Research projects that guide decision making for healthy buildings

We are committed to taking a leading role within the building industry to create better environments for working, living and learning. We co-operate with researchers on how to qualify and inform decisions and this has resulted in multiple research studies focusing on the benefits of daylight and fresh air on people’s health and well-being. We promote a user-centric approach to building design, for healthy and comfortable indoor environments, which are energy efficient, with a minimal environmental footprint.


Latest research

Our latest research includes studies of the correlation between daylight and productivity in classrooms across Europe, development of a Circadian House vision and how mental and physical health can benefit from an optimal daily pattern of light and dark exposure.

Daylight and academic performance

Pupils perform better in math and logic tests in classrooms with large windows, a high percentage of windows facing south and adequate daylight control, according to our research into the correlation between daylight and productivity in classrooms across Europe. The research was done in collaboration with the UPMC/INSERM (Epidemiology of Allergic and Respiratory Disease (EPAR) Department, IPLESP) in France. 

Another study, conducted at Endrup school in eastern Denmark, showed that pupils' performance increases when they are in classrooms with improved daylight conditions and good indoor climates.

Fresh air and academic performance

Students’ schoolwork performance is reduced when there is insufficient fresh air in classrooms, according to a large study conducted by German research institute, Fraunhofer Institute for Building Physics IBP. Furthermore, the study shows that school children frequently work in classrooms with excessive levels of CO2, which are above the recommended range of 1,000 – 2,000 ppm. The study also indicates that many classrooms have adequate levels of daylight.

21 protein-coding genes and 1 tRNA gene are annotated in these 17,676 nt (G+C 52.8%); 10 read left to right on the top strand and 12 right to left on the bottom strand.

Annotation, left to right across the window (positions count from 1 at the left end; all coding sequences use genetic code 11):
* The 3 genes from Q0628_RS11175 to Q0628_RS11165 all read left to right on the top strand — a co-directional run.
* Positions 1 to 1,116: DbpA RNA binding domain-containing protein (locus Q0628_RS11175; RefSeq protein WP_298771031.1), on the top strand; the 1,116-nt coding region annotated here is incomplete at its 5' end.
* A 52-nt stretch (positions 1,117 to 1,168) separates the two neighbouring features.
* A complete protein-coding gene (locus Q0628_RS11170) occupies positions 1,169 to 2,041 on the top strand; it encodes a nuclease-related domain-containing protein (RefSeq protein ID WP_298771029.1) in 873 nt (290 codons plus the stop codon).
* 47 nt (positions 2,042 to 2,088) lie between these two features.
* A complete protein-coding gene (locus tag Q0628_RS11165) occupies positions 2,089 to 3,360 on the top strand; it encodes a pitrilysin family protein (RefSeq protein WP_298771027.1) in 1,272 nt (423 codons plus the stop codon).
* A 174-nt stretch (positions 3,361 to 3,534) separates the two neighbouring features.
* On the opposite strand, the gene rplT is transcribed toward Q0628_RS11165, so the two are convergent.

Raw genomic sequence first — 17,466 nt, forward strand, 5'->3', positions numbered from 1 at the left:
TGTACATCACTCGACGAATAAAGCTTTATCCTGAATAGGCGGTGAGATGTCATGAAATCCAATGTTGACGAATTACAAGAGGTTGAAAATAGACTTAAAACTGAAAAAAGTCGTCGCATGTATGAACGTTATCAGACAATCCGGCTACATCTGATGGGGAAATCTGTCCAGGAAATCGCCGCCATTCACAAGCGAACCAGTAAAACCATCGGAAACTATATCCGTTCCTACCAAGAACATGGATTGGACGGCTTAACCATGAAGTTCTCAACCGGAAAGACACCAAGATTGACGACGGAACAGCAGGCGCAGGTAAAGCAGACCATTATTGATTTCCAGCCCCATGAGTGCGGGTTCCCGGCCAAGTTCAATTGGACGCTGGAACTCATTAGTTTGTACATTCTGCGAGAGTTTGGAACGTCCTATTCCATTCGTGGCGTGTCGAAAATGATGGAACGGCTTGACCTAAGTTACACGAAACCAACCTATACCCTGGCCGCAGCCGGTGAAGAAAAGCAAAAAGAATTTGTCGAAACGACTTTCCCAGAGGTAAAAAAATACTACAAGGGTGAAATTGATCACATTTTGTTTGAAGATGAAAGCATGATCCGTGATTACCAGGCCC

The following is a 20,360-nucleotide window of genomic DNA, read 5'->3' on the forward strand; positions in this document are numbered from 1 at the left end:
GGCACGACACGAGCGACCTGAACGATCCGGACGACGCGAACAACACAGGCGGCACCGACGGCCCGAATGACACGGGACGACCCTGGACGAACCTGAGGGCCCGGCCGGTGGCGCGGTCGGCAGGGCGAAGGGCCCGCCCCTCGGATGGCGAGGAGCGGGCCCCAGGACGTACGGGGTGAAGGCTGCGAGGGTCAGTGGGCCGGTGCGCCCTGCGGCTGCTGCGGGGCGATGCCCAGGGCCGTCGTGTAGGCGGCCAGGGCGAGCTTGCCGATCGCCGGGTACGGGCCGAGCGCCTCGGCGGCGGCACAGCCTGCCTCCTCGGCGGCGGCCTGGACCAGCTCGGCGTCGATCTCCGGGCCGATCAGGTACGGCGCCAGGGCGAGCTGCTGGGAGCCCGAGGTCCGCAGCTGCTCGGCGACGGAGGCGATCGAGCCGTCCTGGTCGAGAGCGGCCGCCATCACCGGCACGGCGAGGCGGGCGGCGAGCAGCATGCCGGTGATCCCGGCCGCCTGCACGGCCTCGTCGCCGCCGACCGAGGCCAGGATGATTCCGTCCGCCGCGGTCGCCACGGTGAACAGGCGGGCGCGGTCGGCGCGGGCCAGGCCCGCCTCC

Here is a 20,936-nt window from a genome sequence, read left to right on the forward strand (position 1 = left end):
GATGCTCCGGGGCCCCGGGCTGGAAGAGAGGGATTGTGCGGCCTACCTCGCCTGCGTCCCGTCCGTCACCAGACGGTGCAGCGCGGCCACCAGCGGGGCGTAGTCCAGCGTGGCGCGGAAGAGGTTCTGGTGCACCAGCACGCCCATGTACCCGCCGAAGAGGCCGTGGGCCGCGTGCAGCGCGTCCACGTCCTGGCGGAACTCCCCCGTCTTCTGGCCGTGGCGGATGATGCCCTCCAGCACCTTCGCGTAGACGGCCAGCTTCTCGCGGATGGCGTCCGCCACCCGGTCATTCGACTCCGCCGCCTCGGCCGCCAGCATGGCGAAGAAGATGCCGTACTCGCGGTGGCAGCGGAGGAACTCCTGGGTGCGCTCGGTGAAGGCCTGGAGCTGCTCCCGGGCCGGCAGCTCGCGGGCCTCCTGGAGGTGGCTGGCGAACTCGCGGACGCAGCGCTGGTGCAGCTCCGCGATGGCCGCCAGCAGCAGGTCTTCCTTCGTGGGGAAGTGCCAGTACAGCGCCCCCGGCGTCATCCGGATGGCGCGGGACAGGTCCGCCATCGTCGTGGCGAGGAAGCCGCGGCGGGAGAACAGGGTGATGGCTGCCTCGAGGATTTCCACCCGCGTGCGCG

The Circadian House

The Circadian House is a vision for human-centric and healthy building design. Circadian Houses allow their inhabitants to live in sync with daily and seasonal cycles of the outdoor environment. Circadian architecture enhances human health and well-being by adjusting a home’s lighting and ventilation according to the 24-hour day and night cycle and seasonal changes of day length.

The psychological and physiological effects of windows

A study by the Canadian National Research Council (NRC) looked at how windows and skylights offer benefits to occupants through different physiological mechanisms. It analysed how our mental and physical health can benefit from an optimal daily pattern of light and dark exposure. If we follow these patterns, for e.g. through an effective use of windows, we can achieve healthier living.

Measuring the sunlight beam

A study conducted together with Loughborough University in England, presents a detailed evaluation of the sunlight potential of spaces, by focusing on the amount of sunlight that can enter a room. Researchers involved in the study developed a new measure for this calculation called: the ‘sunlight beam index’.

Conference presentations by the VELUX Group detailing results and analyses from the Daylight, Energy and Indoor Climate Knowledge Centre

Research projects initiated by the VELUX Group since 2006

Research papers

We work strategically with scientific research concerning healthy buildings. Daylight and fresh air in buildings have a profound impact on the health and well-being of people. We engage in research into this because it is the foundation for designing and constructing healthy, sustainable buildings.

We share research among peers by writing papers for scientific journals and conferences, and by presenting our papers at conferences. Here you find an overview of some of the papers we have presented.